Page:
That was March 2015 when Russell ripped Gonzalez apart, earning a fourth-round TKO. His fists moving in blinding patterns, it was his masterwork. But the frustration surrounding Russell has little to do with him as a fighter instead Russell, the champion, who like his fists, operates at a different frequency, a timetable only he can decipher.
Five years on, Russell, 31, is preparing for just his fifth defense, making an art of inactivity and manipulating time: pushing the sanctioning body’s patience from the sidelines before slipping in a mandatory defense at the eleventh hour. Russell enjoys the throne, transfixed and immovable at the center of a raging continuum. Last May, he even seemed to go backwards in time in order to resurrect Kiko Martinez, presumably from the coffin he had been laying in since his past days as as super bantamweight contender.
Unsurprisingly, Martinez did not last five rounds with Russell. But against every boxer’s will, the clock keeps ticking. Father Time (and gravity, they are related after all) having recently forced out Leo Santa Cruz, Carl Frampton and Oscar Valdez to junior lightweight, Russell is by far the oldest beltholder at 126 pounds. Older than Shakur Stevenson by practically a decade. Of TBRB’s top-8 featherweights in the world, Russell is the only one over the age of 30. Helping round out the Top 10 is Oscar Escandon, 36, who lost three straight before a miraculous upset over Jhack Tepora propelled him into the rankings.
In 2018, Russell pulverized Escandon. It took the champion seven rounds to do it. And that was seven too many for most as the the fight was chided when it was announced. Escandon being only 3-2 in his previous five fights, it was deservedly labeled a squash match.
So what was the difference when a year later Nyambayar, commonly referred to as “King Tug,” did the same thing to Escandon? For starters, Nyambayar did it faster: ending his man’s night in three rounds. Knocking him out in fewer than his previous opponents was just what the former Olympian should aim for. Moreover, the 27-year-old California transplant was just nine bouts into his career, laying the foundation to a healthy career after a notable rise out of Mongolia.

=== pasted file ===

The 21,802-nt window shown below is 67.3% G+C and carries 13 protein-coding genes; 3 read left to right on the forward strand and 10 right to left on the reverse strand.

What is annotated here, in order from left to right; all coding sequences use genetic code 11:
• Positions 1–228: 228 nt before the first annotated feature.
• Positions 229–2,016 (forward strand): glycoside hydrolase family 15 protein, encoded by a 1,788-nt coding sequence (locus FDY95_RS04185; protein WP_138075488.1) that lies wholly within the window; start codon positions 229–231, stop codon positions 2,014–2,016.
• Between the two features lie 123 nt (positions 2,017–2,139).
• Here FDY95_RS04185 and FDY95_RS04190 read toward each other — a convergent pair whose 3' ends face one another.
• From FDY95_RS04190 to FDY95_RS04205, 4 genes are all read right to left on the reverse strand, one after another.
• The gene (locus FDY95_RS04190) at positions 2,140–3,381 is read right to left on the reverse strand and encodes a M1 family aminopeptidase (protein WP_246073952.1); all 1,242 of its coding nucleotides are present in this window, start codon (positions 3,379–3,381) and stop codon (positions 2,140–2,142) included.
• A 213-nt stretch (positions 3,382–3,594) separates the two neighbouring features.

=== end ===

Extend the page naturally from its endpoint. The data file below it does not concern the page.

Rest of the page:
King Tug’s two-handed sequence that left Escandon on his back was a tremendous follow-up to the flash knockdown he suffered just before that against Filipino veteran Harmonito Dela Torre. Nyambayar would otherwise have little trouble, winning a wide decision verdict over eight rounds. But nothing was more impressive than his most recent appearance.
In a WBC eliminator, Nyambayar met Claudio Marrero, who is no slouch of a puncher, and a well scienced southpaw. It was a sink or swim contest for Nyamabar, a hump every blue-chipper has to get over, but not one every blue-chipper welcomes after just 10 fights. He would handle Marrero, stunning him early and eating his opponent’s biggest shots to earn a unanimous decision victory and a date with Russell.
Rigondeaux highlights undercard
In chief support, Guillermo Rigondeaux will be trying his fragile hands at bantamweight. Unlike most aging fighters found ballooning up in age, the 39-year-old Rigo is moving down, from 122 pounds to 118.
Rigondeaux (19-1, 13 KO) will be welcomed to the category with a WBA title fight against Liborio Solis (30-5-1), who years ago briefly held a belt at 115 pounds. The contest will be Rigondeaux’s third performance under the handling of Al Haymon. Opting to sign an exclusive contract with the PBC after calling “no mas” opposite Lomachenko in 2017. The Cuban legend has since won two straight, each by knockout.
Solis 37, is no spring chicken. But his recent run fighting in Latin America, after a failed series of bouts with Jamie McDonnell, has paid off, winning five in a row, including three by KO. Rigondeaoux, despite pushing 40, is still leagues above that competition Solis saw, made up of part-timers and tomato cans.